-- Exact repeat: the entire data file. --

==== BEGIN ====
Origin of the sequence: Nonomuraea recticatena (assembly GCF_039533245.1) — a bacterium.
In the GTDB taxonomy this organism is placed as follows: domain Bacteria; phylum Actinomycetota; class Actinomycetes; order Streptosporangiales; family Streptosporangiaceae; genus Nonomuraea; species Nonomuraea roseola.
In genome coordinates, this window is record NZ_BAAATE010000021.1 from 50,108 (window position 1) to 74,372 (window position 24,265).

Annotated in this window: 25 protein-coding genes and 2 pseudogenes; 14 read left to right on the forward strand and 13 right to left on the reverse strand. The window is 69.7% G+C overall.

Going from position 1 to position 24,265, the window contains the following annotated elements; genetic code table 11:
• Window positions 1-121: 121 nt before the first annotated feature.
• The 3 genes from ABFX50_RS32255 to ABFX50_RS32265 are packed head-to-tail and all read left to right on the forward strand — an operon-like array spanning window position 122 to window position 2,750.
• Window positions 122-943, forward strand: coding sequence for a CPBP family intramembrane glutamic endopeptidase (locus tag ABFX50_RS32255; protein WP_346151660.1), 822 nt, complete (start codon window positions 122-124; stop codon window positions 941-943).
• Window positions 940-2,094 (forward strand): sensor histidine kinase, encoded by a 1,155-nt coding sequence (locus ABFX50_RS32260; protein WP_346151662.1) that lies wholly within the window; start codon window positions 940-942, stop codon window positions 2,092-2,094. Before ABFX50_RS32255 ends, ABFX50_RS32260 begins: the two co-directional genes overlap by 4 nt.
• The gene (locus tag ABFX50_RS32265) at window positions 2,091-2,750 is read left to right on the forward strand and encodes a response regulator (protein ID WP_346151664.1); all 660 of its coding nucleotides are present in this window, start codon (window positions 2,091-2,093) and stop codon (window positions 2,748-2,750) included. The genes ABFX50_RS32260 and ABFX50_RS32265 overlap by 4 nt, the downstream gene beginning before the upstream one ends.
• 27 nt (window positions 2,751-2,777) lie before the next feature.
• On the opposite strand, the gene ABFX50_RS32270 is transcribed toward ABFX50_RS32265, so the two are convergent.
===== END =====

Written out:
Origin of the sequence: Nonomuraea recticatena (assembly GCF_039533245.1) — a bacterium.
In the GTDB taxonomy this organism is placed as follows: domain Bacteria; phylum Actinomycetota; class Actinomycetes; order Streptosporangiales; family Streptosporangiaceae; genus Nonomuraea; species Nonomuraea roseola.
In genome coordinates, this window is record NZ_BAAATE010000021.1 from 50,108 (window position 1) to 74,372 (window position 24,265).

Annotated in this window: 25 protein-coding genes and 2 pseudogenes; 14 read left to right on the forward strand and 13 right to left on the reverse strand. The window is 69.7% G+C overall.

Going from position 1 to position 24,265, the window contains the following annotated elements; genetic code table 11:
• Window positions 1-121: 121 nt before the first annotated feature.
• The 3 genes from ABFX50_RS32255 to ABFX50_RS32265 are packed head-to-tail and all read left to right on the forward strand — an operon-like array spanning window position 122 to window position 2,750.
• Window positions 122-943, forward strand: coding sequence for a CPBP family intramembrane glutamic endopeptidase (locus tag ABFX50_RS32255; protein WP_346151660.1), 822 nt, complete (start codon window positions 122-124; stop codon window positions 941-943).
• Window positions 940-2,094 (forward strand): sensor histidine kinase, encoded by a 1,155-nt coding sequence (locus ABFX50_RS32260; protein WP_346151662.1) that lies wholly within the window; start codon window positions 940-942, stop codon window positions 2,092-2,094. Before ABFX50_RS32255 ends, ABFX50_RS32260 begins: the two co-directional genes overlap by 4 nt.
• The gene (locus tag ABFX50_RS32265) at window positions 2,091-2,750 is read left to right on the forward strand and encodes a response regulator (protein ID WP_346151664.1); all 660 of its coding nucleotides are present in this window, start codon (window positions 2,091-2,093) and stop codon (window positions 2,748-2,750) included. The genes ABFX50_RS32260 and ABFX50_RS32265 overlap by 4 nt, the downstream gene beginning before the upstream one ends.
• 27 nt (window positions 2,751-2,777) lie before the next feature.
• On the opposite strand, the gene ABFX50_RS32270 is transcribed toward ABFX50_RS32265, so the two are convergent.